What happened
The makers of the film Borat are being sued once again, this time by Michael Psenicska, the driving instructor in the movie. Psenicska claims he was misled when he was told that he would be participating in a documentary about how immigrants integrate into U.S. life. He is seeking $100,000 in compensatory damages and unspecified punitive damages. A spokesman for Twentieth Century Fox said that Psenicska willfully signed a consent form. Borat was made for $18 million and has grossed $260 million worldwide.

What the commentators said
Well, at least these lawsuits finally end the debate over whether the people in Borat really were “as clueless as they appeared,” said Carli Stephens-Rothman in the blog andPop, and not “just actors or eager civilians let in on the joke.” It’s strange that Psenicska is suing, though: “He was one of the only misinformed participants who was actually depicted in a favorable light.”

Geez, the producers of Borat “just can’t catch a break,” said the blog Hollyscoop.com. “Everyone in that movie is sue happy.” But isn’t it obvious what’s going on here? “They saw an opportunity for a quick buck and jumped on the bandwagon.”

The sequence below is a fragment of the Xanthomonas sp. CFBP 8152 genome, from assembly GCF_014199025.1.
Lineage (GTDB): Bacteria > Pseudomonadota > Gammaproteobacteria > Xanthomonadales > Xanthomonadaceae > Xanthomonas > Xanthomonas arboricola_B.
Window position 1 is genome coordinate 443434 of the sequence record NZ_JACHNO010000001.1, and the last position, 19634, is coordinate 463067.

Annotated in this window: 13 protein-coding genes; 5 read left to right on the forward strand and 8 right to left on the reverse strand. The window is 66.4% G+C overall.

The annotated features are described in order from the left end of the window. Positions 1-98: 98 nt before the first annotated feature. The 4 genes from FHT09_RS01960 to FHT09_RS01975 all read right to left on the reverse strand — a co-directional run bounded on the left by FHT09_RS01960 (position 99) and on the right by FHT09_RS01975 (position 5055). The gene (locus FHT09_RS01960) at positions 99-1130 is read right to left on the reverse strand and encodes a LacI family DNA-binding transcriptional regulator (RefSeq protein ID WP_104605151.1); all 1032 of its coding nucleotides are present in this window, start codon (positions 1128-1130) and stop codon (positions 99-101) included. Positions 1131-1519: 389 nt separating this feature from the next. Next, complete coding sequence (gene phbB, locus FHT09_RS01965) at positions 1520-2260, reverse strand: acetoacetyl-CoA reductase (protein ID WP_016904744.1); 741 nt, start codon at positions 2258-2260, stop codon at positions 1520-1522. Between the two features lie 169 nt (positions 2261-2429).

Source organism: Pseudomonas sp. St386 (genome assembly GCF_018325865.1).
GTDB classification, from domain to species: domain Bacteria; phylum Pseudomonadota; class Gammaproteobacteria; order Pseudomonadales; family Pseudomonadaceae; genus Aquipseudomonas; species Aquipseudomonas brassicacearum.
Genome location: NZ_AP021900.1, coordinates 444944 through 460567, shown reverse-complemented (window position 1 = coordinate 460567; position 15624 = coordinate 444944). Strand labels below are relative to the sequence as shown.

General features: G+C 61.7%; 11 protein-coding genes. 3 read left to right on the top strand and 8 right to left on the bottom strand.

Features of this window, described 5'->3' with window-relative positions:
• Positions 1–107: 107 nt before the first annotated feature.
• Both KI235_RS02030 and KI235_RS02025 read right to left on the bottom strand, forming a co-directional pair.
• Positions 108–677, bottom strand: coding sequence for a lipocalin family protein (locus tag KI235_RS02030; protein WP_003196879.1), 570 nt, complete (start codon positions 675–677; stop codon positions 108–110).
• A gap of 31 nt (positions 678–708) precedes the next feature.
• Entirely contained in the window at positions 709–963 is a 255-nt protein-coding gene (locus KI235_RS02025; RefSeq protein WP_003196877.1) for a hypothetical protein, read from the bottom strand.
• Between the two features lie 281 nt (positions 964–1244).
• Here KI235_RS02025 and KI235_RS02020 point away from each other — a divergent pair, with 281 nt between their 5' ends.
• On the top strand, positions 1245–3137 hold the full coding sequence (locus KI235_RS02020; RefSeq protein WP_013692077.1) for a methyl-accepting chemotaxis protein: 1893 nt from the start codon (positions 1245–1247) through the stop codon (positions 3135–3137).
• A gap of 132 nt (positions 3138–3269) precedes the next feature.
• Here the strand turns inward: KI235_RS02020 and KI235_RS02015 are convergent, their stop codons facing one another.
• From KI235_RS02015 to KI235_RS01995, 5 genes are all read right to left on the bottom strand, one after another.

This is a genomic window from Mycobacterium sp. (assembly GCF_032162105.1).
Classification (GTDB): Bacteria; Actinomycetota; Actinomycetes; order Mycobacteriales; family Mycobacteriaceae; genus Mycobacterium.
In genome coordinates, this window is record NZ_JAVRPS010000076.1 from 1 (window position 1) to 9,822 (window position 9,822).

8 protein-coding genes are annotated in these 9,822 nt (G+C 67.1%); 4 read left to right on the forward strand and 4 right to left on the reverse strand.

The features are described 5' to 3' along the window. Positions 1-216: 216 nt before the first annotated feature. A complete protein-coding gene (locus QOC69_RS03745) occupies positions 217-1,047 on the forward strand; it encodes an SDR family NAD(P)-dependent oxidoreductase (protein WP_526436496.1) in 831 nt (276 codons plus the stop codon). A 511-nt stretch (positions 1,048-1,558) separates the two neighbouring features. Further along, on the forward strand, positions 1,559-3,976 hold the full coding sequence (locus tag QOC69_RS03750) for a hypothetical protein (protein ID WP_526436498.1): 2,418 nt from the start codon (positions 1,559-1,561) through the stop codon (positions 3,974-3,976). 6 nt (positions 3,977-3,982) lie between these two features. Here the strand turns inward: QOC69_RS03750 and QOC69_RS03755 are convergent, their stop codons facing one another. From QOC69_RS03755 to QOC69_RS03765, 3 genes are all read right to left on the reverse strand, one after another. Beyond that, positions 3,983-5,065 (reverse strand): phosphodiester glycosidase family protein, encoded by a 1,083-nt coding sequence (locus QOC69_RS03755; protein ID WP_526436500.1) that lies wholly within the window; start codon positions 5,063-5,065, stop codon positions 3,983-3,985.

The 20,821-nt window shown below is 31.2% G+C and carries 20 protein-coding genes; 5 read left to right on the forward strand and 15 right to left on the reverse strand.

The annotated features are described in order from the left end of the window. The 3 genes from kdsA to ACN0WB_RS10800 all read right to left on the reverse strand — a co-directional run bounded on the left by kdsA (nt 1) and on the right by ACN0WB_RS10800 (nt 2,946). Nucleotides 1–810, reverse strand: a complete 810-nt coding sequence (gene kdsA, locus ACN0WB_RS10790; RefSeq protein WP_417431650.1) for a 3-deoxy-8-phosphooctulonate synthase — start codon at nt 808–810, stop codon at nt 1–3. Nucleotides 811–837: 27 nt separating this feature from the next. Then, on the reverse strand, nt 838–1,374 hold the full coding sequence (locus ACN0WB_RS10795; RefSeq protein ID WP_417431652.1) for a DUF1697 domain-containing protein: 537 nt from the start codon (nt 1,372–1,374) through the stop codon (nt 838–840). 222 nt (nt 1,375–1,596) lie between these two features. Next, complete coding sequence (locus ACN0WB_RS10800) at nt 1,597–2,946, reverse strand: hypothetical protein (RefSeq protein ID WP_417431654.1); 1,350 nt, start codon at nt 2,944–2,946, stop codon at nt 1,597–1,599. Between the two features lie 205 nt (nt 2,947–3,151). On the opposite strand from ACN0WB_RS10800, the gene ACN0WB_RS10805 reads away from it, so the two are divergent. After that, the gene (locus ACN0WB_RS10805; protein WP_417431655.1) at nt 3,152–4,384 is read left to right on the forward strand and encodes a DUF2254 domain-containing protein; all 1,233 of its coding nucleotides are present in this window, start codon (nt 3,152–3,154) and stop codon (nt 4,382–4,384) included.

Come on, Psenicska “went through quite a bit for the supposed documentary,” said Jane Ivory in the blog eFluxMedia. “He is shown in the movie struggling to cope with the chaotic Borat, who busies himself drinking alcohol, yelling at people and driving the vehicle erratically.” And all Psenicska “reportedly” got paid for his trouble was $500.

Let’s just hope Psenicska doesn’t win the lawsuit, said Stuart Heritage in the blog Heckler Spray. “If he were to win damages it would set a precedent that everyone else who Sacha Baron Cohen"—a/k/a 'Borat'—"has ever even spoken to would follow.” And that would be a disaster, because it “could change the dramatic structure of” Cohen’s “forthcoming Bruno film, too.”